(PHOTO CRECIT: MCTCAMPUS)
“The Amazing Spider-Man 2” spent the majority of the film setting the ground work for future characters and films. (PHOTO CRECIT: MCTCAMPUS)

In 2009, Sony made the hasty decision to unnecessarily reboot the “Spider-Man” franchise in a desperate effort to keep the right to the franchise. The end result was a rushed, sloppy film that showed a lot of potential, but never lived up to its name. While “The Amazing Spider-Man” never reached the level its title states, its sequel manages to make the first film look amazing.

I could just say that “The Amazing Spider-Man 2” is worse than Sam Raimi’s “Spider-Man 3” and end the review, but because I like to think I am more professional than that I’ll move on to the part where I go over the convoluted mess of a story.

Events pick up a few months after the first film, as Peter Parker (Andrew Garfield) and Gwen Stacy (Emma Stone) graduate from high school and plan to continue on with their relationship. As Peter’s adventures as Spider-Man continue to grow more and more he is haunted by visions of Gwen’s dead father, causing him to break up with Gwen out of a necessity to keep her safe.

Meanwhile, Peter’s childhood best-friend Harry Osborn (Dane DeHaan) returns to take over his deceased father’s company Oscorp, which is deeply enrooted in the boring mystery of Peter’s missing parents, and is also responsible for multiple technological advances that birth horrible renditions of classic Spider-Man villains. 

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This time around it is Electro (Jamie Foxx) and Rhino (Paul Giamatti) who get introduced to push Spider-Man to his limits and help bring the true hero out of Peter.

If that sounds like a mess that is because it is. The entire plot is an over bloated mess introducing too many characters without giving them any time to develop. 

 The audience is told that Harry and Peter are long-time best friends, which is weird considering that there was all that business with Oscorp in the first film, but it was never mentioned. 

It seems that these characters were simply an afterthought, only added to the film to meet some quota for making a bigger, more action packed film.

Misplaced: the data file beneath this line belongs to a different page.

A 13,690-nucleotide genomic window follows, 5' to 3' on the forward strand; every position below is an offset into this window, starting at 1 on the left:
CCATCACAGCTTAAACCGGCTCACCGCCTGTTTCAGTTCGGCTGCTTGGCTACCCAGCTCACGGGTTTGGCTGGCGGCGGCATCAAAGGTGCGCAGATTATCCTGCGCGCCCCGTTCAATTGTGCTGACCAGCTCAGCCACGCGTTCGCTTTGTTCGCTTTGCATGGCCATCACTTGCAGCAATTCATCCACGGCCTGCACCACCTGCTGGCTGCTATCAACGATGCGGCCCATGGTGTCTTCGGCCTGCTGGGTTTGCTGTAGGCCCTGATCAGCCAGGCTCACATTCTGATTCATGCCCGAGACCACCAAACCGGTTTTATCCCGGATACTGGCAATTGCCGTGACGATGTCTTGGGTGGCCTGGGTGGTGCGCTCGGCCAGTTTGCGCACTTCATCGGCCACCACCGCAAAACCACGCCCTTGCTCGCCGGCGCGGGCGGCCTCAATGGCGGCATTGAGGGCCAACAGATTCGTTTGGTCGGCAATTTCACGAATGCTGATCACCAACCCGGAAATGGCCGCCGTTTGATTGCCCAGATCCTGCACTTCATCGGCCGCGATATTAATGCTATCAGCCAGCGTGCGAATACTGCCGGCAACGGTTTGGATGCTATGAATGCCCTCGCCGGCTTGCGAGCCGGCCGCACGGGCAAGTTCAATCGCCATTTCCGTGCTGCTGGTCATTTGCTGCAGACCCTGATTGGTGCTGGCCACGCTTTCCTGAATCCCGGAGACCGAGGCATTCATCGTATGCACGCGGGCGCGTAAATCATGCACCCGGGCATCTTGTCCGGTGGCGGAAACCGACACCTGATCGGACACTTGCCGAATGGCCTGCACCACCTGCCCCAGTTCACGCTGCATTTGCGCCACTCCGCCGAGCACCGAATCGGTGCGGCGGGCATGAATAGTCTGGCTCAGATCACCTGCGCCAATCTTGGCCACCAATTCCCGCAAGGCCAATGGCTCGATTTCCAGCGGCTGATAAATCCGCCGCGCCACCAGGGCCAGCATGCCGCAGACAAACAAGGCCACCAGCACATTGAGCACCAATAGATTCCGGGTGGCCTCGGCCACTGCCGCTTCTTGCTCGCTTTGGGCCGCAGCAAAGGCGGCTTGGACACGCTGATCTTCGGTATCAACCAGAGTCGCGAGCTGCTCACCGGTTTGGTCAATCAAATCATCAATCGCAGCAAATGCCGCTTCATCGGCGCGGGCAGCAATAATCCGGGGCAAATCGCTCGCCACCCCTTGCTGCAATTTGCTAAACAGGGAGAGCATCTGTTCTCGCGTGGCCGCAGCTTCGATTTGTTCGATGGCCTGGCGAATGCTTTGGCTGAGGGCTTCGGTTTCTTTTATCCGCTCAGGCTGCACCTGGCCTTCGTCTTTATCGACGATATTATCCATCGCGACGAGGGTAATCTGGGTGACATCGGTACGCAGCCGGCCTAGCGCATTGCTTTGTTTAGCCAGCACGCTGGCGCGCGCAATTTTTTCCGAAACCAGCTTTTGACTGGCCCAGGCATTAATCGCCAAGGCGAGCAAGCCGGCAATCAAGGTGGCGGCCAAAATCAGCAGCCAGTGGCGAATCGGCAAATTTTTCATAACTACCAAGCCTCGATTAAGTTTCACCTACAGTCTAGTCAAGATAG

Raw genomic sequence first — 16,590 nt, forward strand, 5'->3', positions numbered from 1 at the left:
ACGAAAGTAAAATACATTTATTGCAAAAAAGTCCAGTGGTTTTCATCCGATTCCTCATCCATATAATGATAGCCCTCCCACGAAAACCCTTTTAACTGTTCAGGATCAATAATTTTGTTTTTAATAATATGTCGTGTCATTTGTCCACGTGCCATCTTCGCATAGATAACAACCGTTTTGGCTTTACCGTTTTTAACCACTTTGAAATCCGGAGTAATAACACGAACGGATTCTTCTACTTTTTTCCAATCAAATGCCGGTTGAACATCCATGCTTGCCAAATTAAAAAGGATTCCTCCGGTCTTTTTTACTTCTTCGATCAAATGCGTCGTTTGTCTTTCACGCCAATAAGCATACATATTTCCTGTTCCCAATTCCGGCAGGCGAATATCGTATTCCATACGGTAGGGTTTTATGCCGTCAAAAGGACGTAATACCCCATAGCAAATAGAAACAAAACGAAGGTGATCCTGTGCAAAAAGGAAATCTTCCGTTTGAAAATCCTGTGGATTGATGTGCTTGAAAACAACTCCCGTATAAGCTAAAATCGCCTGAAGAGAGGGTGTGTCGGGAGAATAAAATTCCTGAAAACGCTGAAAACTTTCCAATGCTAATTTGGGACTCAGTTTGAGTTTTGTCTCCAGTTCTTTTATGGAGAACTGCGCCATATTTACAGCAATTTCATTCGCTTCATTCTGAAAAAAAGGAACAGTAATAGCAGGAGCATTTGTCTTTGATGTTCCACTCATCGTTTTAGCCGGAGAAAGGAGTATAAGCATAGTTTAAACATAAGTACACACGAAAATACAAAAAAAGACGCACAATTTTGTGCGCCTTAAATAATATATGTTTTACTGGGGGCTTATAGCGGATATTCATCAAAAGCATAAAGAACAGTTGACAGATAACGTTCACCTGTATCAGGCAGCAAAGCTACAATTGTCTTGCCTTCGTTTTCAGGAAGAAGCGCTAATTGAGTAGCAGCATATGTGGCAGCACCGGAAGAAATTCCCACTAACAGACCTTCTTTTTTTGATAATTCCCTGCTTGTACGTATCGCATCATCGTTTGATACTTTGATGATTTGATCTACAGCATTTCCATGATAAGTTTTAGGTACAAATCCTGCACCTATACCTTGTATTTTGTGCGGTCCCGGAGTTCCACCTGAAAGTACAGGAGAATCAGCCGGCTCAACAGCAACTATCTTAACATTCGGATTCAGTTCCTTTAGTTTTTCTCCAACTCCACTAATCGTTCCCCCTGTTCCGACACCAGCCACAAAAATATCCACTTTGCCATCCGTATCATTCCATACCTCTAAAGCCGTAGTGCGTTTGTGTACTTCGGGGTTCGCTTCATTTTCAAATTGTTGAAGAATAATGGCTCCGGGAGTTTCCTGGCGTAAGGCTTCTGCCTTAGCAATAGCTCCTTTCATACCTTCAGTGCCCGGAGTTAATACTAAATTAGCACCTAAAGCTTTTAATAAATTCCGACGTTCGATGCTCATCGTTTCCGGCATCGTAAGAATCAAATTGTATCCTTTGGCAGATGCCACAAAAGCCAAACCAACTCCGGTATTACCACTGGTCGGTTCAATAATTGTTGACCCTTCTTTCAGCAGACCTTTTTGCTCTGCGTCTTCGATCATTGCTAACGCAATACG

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The actors do not fare much better here, as both Foxx and DeHaan are terrible in their roles. One of the best parts of the first “Amazing Spider-Man” was the strong chemistry between Garfield and Stone, and while that still very much exists here, their scenes are so far between and terribly written that it really draws away from their performances.

It is a visually and audibly fantastic film. Watching Spider-Man web his way through Manhattan has never looked so acrobatic. 

The fight scenes start off strong with Electro’s debut battle in Times Square being the highlight of the entire film. Electro, who is essentially the living representation of electricity, looks   great with tiny details really showcasing the strong visual effects of the film.

In its 144 minute run time, a large portion of this film plays out as set up not just for the inevitable “Amazing Spider-Man 3,” but to build an entire franchise of Spider-Man films much like Marvel studios has done with their movies. 

The strength of the Marvel films is that while they do set up future films, they also are capable of standing on their own as good, if not confident films. “Amazing Spider-Man 2” barely manages to tell a story, and has very little character and heart. If anything, this film is more in line with a giant trailer for the rest of the films rather than a movie itself.

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“Amazing Spider-Man 2” represents the worst of the Hollywood mindset. 

Films made using popular brands in order to create franchises to capitalize on those fans, all the while disregarding the source material that made those brands in the first place. 

All visuals with no substance, “Amazing Spider-Man 2” is a insult to the cinematic standard of today. As someone who grew up loving Spider-Man, and more importantly loving film, this movie has done the impossible. It made me not care about Spider-Man anymore.

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